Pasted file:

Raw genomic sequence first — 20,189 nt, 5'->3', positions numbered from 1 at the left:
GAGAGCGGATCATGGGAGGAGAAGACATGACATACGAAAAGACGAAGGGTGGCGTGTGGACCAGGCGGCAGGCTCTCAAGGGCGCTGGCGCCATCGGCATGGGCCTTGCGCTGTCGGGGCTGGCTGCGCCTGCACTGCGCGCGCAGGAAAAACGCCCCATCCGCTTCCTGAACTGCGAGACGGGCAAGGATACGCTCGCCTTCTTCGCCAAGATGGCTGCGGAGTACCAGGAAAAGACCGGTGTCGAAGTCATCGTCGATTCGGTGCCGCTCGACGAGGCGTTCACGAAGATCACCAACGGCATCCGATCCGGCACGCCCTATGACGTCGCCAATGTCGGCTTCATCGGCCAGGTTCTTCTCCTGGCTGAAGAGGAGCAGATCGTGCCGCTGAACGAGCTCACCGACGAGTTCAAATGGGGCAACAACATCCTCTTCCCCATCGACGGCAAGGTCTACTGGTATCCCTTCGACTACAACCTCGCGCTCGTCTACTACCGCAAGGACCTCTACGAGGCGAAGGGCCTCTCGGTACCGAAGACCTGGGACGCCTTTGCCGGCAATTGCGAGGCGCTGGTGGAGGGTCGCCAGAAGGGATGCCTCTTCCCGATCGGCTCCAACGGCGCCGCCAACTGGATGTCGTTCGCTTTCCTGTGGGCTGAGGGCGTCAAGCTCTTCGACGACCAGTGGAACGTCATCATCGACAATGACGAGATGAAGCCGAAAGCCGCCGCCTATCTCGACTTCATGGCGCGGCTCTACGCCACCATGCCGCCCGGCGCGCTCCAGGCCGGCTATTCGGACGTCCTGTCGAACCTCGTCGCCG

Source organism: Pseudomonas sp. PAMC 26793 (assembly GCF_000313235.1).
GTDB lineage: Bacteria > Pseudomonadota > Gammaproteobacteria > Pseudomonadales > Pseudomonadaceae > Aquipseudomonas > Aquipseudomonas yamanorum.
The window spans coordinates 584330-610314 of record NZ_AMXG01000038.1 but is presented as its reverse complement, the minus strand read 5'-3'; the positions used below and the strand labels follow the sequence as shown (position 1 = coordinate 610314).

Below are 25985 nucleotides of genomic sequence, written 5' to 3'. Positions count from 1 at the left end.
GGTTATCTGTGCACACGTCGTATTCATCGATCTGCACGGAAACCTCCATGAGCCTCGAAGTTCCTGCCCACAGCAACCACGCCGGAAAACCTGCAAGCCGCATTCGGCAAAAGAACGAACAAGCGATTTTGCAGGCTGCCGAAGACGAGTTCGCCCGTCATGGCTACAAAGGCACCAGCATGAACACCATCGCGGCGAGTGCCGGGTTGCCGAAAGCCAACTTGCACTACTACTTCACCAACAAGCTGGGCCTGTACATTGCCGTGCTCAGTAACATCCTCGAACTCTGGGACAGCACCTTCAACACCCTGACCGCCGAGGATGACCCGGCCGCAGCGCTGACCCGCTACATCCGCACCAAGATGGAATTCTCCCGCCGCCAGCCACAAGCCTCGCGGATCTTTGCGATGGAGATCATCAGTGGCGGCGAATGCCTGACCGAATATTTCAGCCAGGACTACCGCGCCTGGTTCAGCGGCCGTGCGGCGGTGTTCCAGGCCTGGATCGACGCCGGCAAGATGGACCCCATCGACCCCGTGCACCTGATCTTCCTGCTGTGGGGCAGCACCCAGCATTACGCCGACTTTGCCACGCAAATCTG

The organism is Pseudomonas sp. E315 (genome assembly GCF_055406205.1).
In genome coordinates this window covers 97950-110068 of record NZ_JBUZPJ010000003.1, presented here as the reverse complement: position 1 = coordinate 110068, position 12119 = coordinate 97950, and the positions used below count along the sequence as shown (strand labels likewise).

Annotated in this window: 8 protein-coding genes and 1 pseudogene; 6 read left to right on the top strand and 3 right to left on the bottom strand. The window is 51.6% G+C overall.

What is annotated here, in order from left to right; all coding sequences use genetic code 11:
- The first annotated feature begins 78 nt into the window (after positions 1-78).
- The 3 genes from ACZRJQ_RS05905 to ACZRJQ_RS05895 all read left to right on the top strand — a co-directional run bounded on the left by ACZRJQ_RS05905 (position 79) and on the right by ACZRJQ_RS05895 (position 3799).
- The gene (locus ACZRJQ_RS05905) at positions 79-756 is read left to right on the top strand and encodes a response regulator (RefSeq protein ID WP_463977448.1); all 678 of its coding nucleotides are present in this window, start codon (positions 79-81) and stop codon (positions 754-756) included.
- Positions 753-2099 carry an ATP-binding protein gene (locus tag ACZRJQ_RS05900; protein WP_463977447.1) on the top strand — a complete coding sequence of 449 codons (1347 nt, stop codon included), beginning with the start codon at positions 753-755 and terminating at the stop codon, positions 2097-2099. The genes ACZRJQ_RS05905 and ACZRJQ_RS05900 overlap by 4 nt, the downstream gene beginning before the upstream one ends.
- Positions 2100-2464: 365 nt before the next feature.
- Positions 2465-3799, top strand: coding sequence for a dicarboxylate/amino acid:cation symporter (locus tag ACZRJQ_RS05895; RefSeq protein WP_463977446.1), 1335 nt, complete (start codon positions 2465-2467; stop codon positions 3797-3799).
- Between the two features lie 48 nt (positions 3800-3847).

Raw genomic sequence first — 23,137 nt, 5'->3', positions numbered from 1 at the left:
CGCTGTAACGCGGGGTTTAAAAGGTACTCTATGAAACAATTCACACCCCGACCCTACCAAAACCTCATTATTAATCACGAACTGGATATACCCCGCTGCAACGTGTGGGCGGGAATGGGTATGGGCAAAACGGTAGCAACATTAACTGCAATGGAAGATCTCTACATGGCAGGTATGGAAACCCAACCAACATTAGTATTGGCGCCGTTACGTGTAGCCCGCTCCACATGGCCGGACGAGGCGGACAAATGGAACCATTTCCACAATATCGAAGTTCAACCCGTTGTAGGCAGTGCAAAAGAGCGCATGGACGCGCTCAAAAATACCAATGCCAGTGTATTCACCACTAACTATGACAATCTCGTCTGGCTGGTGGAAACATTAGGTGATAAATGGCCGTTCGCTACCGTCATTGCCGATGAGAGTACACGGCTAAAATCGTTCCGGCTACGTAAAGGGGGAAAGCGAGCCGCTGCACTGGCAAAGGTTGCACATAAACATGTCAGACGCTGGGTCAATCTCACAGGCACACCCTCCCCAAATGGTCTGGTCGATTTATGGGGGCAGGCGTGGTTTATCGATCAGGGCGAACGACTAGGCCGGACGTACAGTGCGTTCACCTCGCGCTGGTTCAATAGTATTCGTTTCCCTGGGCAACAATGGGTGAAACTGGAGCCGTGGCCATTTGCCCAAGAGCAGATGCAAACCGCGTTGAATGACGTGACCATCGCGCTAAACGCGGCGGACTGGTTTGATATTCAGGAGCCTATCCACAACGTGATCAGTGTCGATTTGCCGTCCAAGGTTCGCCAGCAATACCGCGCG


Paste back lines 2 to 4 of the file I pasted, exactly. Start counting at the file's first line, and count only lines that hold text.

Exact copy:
GAGAGCGGATCATGGGAGGAGAAGACATGACATACGAAAAGACGAAGGGTGGCGTGTGGACCAGGCGGCAGGCTCTCAAGGGCGCTGGCGCCATCGGCATGGGCCTTGCGCTGTCGGGGCTGGCTGCGCCTGCACTGCGCGCGCAGGAAAAACGCCCCATCCGCTTCCTGAACTGCGAGACGGGCAAGGATACGCTCGCCTTCTTCGCCAAGATGGCTGCGGAGTACCAGGAAAAGACCGGTGTCGAAGTCATCGTCGATTCGGTGCCGCTCGACGAGGCGTTCACGAAGATCACCAACGGCATCCGATCCGGCACGCCCTATGACGTCGCCAATGTCGGCTTCATCGGCCAGGTTCTTCTCCTGGCTGAAGAGGAGCAGATCGTGCCGCTGAACGAGCTCACCGACGAGTTCAAATGGGGCAACAACATCCTCTTCCCCATCGACGGCAAGGTCTACTGGTATCCCTTCGACTACAACCTCGCGCTCGTCTACTACCGCAAGGACCTCTACGAGGCGAAGGGCCTCTCGGTACCGAAGACCTGGGACGCCTTTGCCGGCAATTGCGAGGCGCTGGTGGAGGGTCGCCAGAAGGGATGCCTCTTCCCGATCGGCTCCAACGGCGCCGCCAACTGGATGTCGTTCGCTTTCCTGTGGGCTGAGGGCGTCAAGCTCTTCGACGACCAGTGGAACGTCATCATCGACAATGACGAGATGAAGCCGAAAGCCGCCGCCTATCTCGACTTCATGGCGCGGCTCTACGCCACCATGCCGCCCGGCGCGCTCCAGGCCGGCTATTCGGACGTCCTGTCGAACCTCGTCGCCG

Source organism: Pseudomonas sp. PAMC 26793 (assembly GCF_000313235.1).
GTDB lineage: Bacteria > Pseudomonadota > Gammaproteobacteria > Pseudomonadales > Pseudomonadaceae > Aquipseudomonas > Aquipseudomonas yamanorum.